What does ‘rebarbative’ mean?

rebarbative
Credit: PHILLIPA GEDGE/HarperCollins Publishers

Reading time: Less than 1 minute

Increase your vocabulary and you’ll make your writing much more precise. That’s why I provide a word of the week. Today’s word: rebarbative….

I’m still reading the book Eleanor Oliphant Is Completely Fine by Gail Honeyman (pictured above) and I can tell you already that it’s one of the funniest, most charming pieces of fiction I’ve read in years.

The story of an unusual heroine whose utter strangeness and discomfort in the world — and her unconscious wit — make her irresistible, has already been optioned by Reese Witherspoon. (In the spirit of Eleanor Oliphant, I feel obliged to tell you that Reese Witherspoon is a well-known actress and producer. Eleanor would not know this.)

That the book is the first novel by Honeyman is a marvel to me. The voice is so assured and confident. And Honeyman has also given me my word of the week, rebarbative. Here is how she used it:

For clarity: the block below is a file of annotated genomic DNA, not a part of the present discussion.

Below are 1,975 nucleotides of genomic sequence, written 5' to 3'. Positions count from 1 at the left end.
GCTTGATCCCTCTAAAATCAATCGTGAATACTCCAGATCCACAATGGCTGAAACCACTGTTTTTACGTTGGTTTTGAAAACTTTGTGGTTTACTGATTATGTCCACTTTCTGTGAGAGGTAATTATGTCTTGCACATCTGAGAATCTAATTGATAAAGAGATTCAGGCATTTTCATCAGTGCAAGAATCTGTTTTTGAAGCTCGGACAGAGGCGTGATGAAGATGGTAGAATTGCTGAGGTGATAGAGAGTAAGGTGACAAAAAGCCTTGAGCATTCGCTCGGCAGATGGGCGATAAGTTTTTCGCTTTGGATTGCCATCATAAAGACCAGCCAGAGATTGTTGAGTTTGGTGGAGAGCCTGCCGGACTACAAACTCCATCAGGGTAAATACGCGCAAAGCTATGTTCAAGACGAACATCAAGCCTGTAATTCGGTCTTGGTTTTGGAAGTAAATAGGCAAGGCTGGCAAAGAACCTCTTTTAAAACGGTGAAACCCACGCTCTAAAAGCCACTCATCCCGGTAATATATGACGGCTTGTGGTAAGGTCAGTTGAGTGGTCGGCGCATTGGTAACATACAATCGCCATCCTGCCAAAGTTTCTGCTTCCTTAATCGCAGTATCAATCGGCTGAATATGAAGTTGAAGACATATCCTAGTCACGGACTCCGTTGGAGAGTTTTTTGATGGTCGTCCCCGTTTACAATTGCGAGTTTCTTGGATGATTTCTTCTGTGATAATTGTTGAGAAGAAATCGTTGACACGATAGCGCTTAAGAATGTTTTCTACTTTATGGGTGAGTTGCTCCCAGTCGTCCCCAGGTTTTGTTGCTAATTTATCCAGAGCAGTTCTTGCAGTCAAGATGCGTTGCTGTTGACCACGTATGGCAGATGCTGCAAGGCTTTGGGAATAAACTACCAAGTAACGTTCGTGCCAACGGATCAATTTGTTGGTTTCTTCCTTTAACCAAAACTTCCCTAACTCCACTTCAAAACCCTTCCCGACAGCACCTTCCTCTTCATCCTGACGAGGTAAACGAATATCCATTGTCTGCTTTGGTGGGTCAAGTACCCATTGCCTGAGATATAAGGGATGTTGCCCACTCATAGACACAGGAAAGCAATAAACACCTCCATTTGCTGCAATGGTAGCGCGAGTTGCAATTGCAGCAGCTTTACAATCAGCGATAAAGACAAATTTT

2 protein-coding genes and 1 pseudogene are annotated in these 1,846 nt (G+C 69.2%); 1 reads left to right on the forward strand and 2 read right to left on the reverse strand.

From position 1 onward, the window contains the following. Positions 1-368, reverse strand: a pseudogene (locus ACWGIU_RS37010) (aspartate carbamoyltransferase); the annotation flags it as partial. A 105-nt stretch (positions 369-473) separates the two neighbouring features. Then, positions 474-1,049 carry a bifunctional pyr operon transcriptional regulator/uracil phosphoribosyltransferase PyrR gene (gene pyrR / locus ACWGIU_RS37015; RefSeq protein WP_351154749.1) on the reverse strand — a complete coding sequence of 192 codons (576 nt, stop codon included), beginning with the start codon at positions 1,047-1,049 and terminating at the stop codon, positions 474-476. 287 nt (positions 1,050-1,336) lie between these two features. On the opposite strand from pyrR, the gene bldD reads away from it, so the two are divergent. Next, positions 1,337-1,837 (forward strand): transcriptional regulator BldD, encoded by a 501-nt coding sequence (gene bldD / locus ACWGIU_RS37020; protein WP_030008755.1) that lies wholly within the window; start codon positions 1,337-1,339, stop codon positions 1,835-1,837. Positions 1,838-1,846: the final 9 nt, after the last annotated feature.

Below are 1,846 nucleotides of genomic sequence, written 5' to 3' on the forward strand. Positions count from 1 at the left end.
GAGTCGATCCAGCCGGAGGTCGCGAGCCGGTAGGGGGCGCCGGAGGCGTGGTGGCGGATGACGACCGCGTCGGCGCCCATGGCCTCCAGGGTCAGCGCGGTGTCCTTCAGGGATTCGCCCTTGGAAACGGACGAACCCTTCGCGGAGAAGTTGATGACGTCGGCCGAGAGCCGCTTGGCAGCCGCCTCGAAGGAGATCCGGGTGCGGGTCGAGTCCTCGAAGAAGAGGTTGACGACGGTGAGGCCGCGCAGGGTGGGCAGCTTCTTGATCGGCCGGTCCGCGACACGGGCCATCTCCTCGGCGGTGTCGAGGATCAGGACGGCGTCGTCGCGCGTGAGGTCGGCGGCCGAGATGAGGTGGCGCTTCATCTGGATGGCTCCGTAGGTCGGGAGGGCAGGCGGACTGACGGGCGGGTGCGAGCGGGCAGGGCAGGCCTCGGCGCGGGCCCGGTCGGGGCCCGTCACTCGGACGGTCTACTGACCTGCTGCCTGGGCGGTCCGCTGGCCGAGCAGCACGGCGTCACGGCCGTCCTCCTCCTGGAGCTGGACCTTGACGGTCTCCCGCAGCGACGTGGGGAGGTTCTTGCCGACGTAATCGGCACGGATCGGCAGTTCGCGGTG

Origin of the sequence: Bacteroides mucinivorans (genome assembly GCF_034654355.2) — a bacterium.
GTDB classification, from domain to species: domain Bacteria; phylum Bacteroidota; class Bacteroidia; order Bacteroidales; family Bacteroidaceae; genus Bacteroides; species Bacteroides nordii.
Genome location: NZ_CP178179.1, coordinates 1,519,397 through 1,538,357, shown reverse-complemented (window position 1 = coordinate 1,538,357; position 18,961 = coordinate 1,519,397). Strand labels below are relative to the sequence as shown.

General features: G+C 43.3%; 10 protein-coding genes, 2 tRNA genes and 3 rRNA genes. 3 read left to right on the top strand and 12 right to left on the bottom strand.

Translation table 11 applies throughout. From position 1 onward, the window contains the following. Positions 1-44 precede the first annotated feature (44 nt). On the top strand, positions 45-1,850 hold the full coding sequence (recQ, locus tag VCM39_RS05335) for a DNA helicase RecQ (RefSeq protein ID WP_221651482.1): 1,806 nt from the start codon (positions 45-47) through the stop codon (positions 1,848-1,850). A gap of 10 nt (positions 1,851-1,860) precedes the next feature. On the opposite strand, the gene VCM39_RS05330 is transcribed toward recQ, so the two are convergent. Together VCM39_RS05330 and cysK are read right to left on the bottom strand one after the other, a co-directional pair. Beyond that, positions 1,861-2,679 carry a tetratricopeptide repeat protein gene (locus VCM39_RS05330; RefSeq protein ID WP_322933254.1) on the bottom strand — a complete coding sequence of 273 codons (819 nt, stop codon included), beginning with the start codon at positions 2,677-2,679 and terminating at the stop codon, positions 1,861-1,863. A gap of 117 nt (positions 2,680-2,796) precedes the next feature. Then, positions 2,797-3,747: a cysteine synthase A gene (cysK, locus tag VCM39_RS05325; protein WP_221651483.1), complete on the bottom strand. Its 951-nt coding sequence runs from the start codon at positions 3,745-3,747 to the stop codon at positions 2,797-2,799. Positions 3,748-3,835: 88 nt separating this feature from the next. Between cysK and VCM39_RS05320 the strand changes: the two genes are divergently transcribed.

“I did briefly consider taking up smoking,” I admitted, “but I thoroughly research all activities before commencement and smoking did not in the end seem to be to be a viable or sensible pastime. It’s financially rebarbative too,” I said.

The word, which means “repellent,” or “unattractive,” dates back to the nineteenth century and, interestingly,  comes from a French word rébarbatif , from barbe, meaning  “beard.”

I was initially puzzled that a beard (which I often find rather handsome) would earn a reputation for being “repellent” but the Merriam-Webster dictionary explained the issue rather neatly: Beards can be prickly and scratchy. Another descendant of Latin barba is the English word barb, which can refer to a sharp projection (as found on barbed wire) or a biting critical remark, both of which can discourage others from getting too close.

Posted December 6th, 2017 in Word of the week